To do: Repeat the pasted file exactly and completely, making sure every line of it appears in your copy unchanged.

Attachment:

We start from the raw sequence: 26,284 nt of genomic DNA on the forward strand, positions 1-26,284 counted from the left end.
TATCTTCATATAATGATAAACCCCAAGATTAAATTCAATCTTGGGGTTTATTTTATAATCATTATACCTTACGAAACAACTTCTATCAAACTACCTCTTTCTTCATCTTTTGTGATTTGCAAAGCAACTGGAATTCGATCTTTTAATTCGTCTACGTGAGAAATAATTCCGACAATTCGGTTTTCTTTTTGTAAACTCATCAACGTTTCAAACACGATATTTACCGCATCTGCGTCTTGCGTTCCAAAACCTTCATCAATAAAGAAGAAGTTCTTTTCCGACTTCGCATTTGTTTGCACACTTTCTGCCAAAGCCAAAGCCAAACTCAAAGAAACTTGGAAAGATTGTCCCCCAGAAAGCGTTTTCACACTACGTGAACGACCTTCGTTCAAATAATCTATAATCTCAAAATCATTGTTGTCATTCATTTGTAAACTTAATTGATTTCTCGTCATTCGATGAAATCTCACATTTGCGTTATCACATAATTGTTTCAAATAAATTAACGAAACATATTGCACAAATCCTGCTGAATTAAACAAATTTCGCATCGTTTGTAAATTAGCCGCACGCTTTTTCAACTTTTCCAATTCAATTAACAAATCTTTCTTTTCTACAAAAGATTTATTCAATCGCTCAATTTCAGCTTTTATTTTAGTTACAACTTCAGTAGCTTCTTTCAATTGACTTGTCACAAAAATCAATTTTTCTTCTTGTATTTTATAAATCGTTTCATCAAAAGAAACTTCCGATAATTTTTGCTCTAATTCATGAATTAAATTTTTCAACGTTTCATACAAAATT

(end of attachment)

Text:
We start from the raw sequence: 26,284 nt of genomic DNA on the forward strand, positions 1-26,284 counted from the left end.
TATCTTCATATAATGATAAACCCCAAGATTAAATTCAATCTTGGGGTTTATTTTATAATCATTATACCTTACGAAACAACTTCTATCAAACTACCTCTTTCTTCATCTTTTGTGATTTGCAAAGCAACTGGAATTCGATCTTTTAATTCGTCTACGTGAGAAATAATTCCGACAATTCGGTTTTCTTTTTGTAAACTCATCAACGTTTCAAACACGATATTTACCGCATCTGCGTCTTGCGTTCCAAAACCTTCATCAATAAAGAAGAAGTTCTTTTCCGACTTCGCATTTGTTTGCACACTTTCTGCCAAAGCCAAAGCCAAACTCAAAGAAACTTGGAAAGATTGTCCCCCAGAAAGCGTTTTCACACTACGTGAACGACCTTCGTTCAAATAATCTATAATCTCAAAATCATTGTTGTCATTCATTTGTAAACTTAATTGATTTCTCGTCATTCGATGAAATCTCACATTTGCGTTATCACATAATTGTTTCAAATAAATTAACGAAACATATTGCACAAATCCTGCTGAATTAAACAAATTTCGCATCGTTTGTAAATTAGCCGCACGCTTTTTCAACTTTTCCAATTCAATTAACAAATCTTTCTTTTCTACAAAAGATTTATTCAATCGCTCAATTTCAGCTTTTATTTTAGTTACAACTTCAGTAGCTTCTTTCAATTGACTTGTCACAAAAATCAATTTTTCTTCTTGTATTTTATAAATCGTTTCATCAAAAGAAACTTCCGATAATTTTTGCTCTAATTCATGAATTAAATTTTTCAACGTTTCATACAAAATT